NEP 2020: Affect of National Education Policy on preschools – education


The National Education Policy is very promising and futuristic which takes into consideration that the first 1000 days are very a very powerful for the child. Due to this fact, the proper of early childhood surroundings is essential for every child. The hole between the existing learning outcomes and the outcomes which are in truth required, should be bridged by undertaking major reforms that bring the very best quality, fairness, and integrity into the system, correct from early childhood care and education through higher education.

Currently, children in the age group of 3-6 aren’t covered in the 10+2 constitution as Class 1 begins at age 6. Alternatively, the new National Education Policy is based on 5+3+3+4 constitution wherein a strong base of Early Childhood Care and Education (ECCE) from age 3 may be included, which will surely help in promoting better learning, development and the overall well-being of children.

ECCE ideally consists of bendy, multi-faceted, multi-level, play-based, activity-based, and inquiry-based learning concepts which comprise of alphabets, languages, numbers, counting, colours, shapes, indoor and out of doors play. Puzzles, logical thinking, problem-solving, drawing, portray and other visual art, craft, drama and puppetry, music and movement are also an integral a part of the concepts. It also includes a focus on developing social capacities, sensitivity, good behaviour, courtesy, ethics, personal and public cleanliness, teamwork and cooperation.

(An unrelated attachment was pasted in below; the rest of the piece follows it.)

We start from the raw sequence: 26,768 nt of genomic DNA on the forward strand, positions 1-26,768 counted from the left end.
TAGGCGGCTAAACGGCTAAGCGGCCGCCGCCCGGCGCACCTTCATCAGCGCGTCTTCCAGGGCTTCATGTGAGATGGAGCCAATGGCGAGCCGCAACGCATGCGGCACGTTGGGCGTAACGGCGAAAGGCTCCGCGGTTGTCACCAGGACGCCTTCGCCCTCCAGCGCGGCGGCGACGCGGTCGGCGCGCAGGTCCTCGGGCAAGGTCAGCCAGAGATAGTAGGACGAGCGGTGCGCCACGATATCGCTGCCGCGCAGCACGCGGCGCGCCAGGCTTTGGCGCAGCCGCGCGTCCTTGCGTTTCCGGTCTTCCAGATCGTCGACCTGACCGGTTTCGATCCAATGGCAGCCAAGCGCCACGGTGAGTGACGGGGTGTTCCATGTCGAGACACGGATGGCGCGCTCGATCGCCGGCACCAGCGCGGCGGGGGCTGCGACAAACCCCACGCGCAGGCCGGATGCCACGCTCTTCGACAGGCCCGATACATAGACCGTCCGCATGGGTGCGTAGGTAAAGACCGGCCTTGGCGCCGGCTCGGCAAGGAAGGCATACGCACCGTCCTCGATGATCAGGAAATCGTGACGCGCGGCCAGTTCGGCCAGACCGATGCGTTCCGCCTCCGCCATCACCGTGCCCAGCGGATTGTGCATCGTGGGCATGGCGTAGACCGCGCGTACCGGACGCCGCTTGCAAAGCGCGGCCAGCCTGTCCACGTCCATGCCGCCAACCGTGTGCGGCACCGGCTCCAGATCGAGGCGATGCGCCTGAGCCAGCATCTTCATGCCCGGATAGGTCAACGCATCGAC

The major aim of ECCE is to attain optimal outcomes in the domains of: physical and motor development, cognitive development, socio-emotional-ethical development,

cultural/artistic development, and the development of communication and early language, literacy, and numeracy. The attempt to hone a child from the foundational age of 3 years instead of 6 years brings our new education policy at par with the global developed nations, but it’s the point of interest on education technology that takes it ahead of them by leaps. The most efficient part is that the Policy aims to include every child, without reference to the location, who is especially socio-economically deprived.

The emphasis on ECCE teacher training if for Anganwadis or preschool teacher in accordance with the curricular/pedagogical framework developed by NCERT, provides a great impetus to the teachers, mentioning the different mediums like digital/DTH to train them. The policy reflects on the dearth of professionally trained teachers at different levels which is among the main causes of low quality in ECCE and large pupil to teacher ratio or high rates of illiteracy. Hence, it tries to cover up the hole by filling up teacher vacancies at the earliest.

On the curriculum side, there will be an increased focus on foundational literacy and numeracy – and in most cases, on reading, writing, speaking, counting, arithmetic, and mathematical thinking – all over the preparatory phase.

At present, with the lack of universal access to ECCE, a large proportion of children already fall at the back of inside the first few weeks of Grade 1. The Policy also aims to make sure that all students are school-ready, an interim 3-month play-based ‘school preparation module’ for all Grade 1 students, consisting of activities and workbooks around the learning of alphabets, sounds, words, colours, shapes, and numbers, involving collaborations with peers and parents, which will be developed by NCERT and SCERTs.

The greater focus is on experiential learning – a key element in international education and curriculum options. This means more projects, better real-life training, more interactions and better skills. With these developments, one is left with options that are on similar levels of quality, flexibility and exposure. The National Education Policy has in reality tried timed to address the needs of the 21 st century and tries to create a student-friendly surroundings in schools and colleges, for their holistic development. All in all, this is a progressive and visionary policy and its success will be directly proportional to its implementation and execution, virtually.

(Creator Preeti Kwatra is Founder and Director Petals India’s Pre School Club. Views expressed here are personal.)

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